Right: The improved slide conveys the same information with a simple graphic and keywords, conveying the chronology more clearly, and allowing the reader to speak the same information without reading off the slide.
The purpose of a figure is to convey a message visually, whether it be supporting evidence or a main point. Your audience usually gives you the benefit of the doubt and assumes that whatever you show in the figure is important for them to understand. If you show too much detail, your audience will get distracted from the important point you want them to gather.
An effective presentation figure is often not one made for a paper. Unlike you scrutinizing your own data or reading an academic paper, your audience doesn’t have a long time to pore over the figure. To maximize its effectiveness, ask yourself what minimum things need to be shown for the figure to make its point. Remove anything that doesn’t illuminate the point to avoid distraction. Simplify data labels, and add emphasis to key parts using colors, arrows, or labels.
Additionally, presentations offer different opportunities than papers do for presenting data. You can use transitions on your slides to sequentially introduce new pieces of information to your slide, such as adding data to a plot, highlighting different parts of an experiment (or equation), or introducing text concepts as bullets.
Simplify data, simplify labels for emphasis.
Top: Academic referees and peers would prefer to see the complete theoretical model and experimental data (top), so they can interpret it for themselves. In addition, in papers, space is limited, while time to digest is not.
Bottom: But in a presentation, simplifying the data makes it easy to focus on the feature of interests for the presentation, or even at that moment (different regions may be highlighted from slide to slide). Slides provide plenty of space, while time is at a premium. [Adapted from Wind-Willassen et al., Phys. Fluids 25, 082002 (2013); doi:10.1063/1.4817612]
Introduce Your Data
Make sure your audience will be able to understand your data before you show it. They should know what the axes will be, what points in the plot generally represents, and what pattern or signal they’re looking for. If you’re showing a figure common to a specific audience, you may not need to explain as much. But if you show the data before the audience knows how to read it, they’ll stop listening to you, and instead scrutinize the figure, hoping that a knitted brow will help them understand.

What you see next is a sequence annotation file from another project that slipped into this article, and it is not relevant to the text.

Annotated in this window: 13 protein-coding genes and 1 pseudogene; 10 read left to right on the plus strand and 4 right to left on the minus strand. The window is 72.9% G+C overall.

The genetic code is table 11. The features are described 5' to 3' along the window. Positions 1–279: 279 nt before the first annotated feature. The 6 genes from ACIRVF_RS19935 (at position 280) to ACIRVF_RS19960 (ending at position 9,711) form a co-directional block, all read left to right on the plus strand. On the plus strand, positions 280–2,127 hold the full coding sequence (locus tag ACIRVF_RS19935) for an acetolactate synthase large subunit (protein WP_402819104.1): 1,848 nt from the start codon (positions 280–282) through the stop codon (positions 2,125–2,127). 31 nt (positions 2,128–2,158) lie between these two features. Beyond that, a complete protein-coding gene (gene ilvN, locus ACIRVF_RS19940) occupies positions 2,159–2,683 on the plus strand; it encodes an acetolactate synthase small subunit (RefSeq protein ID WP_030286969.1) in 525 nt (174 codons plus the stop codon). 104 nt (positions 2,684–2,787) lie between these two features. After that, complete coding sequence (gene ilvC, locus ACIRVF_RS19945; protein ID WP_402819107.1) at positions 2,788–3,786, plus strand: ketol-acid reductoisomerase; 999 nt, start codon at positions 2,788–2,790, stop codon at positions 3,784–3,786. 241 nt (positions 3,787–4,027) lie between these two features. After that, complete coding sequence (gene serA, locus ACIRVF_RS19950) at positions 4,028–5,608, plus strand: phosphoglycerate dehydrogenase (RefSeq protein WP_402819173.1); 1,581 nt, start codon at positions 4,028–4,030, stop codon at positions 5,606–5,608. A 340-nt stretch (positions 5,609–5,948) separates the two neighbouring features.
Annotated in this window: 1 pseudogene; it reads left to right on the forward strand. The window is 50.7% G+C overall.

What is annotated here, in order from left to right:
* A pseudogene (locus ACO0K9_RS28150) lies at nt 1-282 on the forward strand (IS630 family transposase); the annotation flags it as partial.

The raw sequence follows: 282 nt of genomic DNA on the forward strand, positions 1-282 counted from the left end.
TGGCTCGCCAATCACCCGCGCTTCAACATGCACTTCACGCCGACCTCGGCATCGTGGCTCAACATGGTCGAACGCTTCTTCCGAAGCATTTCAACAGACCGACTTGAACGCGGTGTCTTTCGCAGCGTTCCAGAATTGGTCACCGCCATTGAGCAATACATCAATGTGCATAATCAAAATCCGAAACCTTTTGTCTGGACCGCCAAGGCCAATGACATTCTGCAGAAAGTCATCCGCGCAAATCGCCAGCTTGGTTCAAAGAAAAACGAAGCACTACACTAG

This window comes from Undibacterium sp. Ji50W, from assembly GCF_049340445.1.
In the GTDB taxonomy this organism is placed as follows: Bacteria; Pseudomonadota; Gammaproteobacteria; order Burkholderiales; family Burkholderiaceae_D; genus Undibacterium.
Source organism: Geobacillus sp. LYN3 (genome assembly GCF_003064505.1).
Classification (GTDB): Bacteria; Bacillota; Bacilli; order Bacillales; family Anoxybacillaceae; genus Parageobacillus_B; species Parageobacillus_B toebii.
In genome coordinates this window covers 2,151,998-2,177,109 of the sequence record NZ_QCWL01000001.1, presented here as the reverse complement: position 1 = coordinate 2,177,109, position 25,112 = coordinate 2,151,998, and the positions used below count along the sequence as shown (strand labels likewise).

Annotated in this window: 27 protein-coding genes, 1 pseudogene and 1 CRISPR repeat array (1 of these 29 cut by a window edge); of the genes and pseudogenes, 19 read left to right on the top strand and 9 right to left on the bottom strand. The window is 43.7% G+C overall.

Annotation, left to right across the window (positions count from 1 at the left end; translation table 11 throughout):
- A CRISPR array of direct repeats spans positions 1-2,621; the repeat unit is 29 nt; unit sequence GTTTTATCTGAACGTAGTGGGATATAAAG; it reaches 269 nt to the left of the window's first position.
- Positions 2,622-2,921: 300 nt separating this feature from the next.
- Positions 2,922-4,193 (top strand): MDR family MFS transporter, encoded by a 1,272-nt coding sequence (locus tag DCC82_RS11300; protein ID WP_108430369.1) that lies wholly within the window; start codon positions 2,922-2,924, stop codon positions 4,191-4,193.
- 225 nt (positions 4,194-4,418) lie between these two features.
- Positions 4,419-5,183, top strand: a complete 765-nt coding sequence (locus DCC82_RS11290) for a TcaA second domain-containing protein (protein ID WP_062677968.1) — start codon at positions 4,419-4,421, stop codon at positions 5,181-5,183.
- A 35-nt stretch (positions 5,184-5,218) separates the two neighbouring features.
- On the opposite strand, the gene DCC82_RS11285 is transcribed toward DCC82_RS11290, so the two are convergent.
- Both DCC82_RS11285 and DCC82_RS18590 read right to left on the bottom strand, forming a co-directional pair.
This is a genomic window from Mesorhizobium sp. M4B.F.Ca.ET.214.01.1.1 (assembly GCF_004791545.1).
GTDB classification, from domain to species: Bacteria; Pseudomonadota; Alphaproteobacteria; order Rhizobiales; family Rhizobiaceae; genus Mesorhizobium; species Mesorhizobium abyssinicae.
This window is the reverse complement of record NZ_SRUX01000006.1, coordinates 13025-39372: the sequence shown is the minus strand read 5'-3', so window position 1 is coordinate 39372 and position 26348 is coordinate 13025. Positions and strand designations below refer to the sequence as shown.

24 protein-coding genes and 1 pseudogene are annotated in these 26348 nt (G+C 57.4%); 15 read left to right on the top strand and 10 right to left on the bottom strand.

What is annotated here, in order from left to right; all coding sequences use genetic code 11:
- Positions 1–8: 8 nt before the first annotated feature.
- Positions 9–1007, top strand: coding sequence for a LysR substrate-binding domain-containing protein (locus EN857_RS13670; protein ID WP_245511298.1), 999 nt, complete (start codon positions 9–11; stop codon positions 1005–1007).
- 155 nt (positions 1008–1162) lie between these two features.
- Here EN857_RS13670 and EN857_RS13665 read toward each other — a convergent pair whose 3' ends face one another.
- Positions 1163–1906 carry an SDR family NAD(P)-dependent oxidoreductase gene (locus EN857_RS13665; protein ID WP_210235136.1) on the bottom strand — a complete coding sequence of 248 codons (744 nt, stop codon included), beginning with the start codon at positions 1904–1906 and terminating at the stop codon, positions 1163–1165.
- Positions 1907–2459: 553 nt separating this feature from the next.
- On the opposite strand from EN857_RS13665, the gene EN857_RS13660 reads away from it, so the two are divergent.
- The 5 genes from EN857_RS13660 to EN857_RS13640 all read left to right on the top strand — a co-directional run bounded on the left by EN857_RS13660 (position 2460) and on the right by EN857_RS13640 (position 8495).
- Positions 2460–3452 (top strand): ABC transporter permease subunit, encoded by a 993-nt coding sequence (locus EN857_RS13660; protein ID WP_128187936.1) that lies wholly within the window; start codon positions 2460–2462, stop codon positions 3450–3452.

If you are worried your audience won’t understand your data, one approach is to show sketches of what the data would should like if your hypothesis were true or false. Then show your real data.
For an audience unfamiliar with cyclic battery testing as a way to measure corrosion, first show a slide explaining how the electrical signal would appear without corrosion (top) before showing the slide with the actual data (bottom). Use parallel design across the explanation and data slides. This way, the audience is introduced to the logic of the experiments and how to draw conclusions from the data, making them more likely to follow and agree with the point made on the second slide. [Adapted from AAE2]
Be Critical of Visual and Textual Jargon
If there are discipline-accepted symbols, for example in fluid or electrical schematics, using them is an effective tool to simplify your visual for people in your field. However, if these may be unknown to a significant portion of your audience, be sure to add a descriptive keyword, label or legend.
Use simple, consistent visual design
A clean set of slides will minimize visual noise, focus the audience’s attention and improve the continuity between what you’re showing and telling. The graphical design is also important for setting the tone and professionalism of the presentation.
- Be consistent with your slide design—font styles and sizes, figure sizes, margins, colors.
- Are colors related to each other? Do some carry intrinsic meaning (e.g. blue = cold, water, red = hot)?
- Are you using colors that are well-represented when projected?
- Are your color choices appropriate for colorblind members of the audience? Can you textures or line/point styles to differentiate data instead?
- Spread out elements on a slide to use space effectively—don’t be afraid of white space! By limiting the amount of information on a slide, you can control what your audience will focus on at each moment in time.
- Use your software’s alignment and centering features.
- When items are grouped as a list, make sure they actually belong under a helpful unifying theme.
- Make sure all text and figures are legible to the back of the room.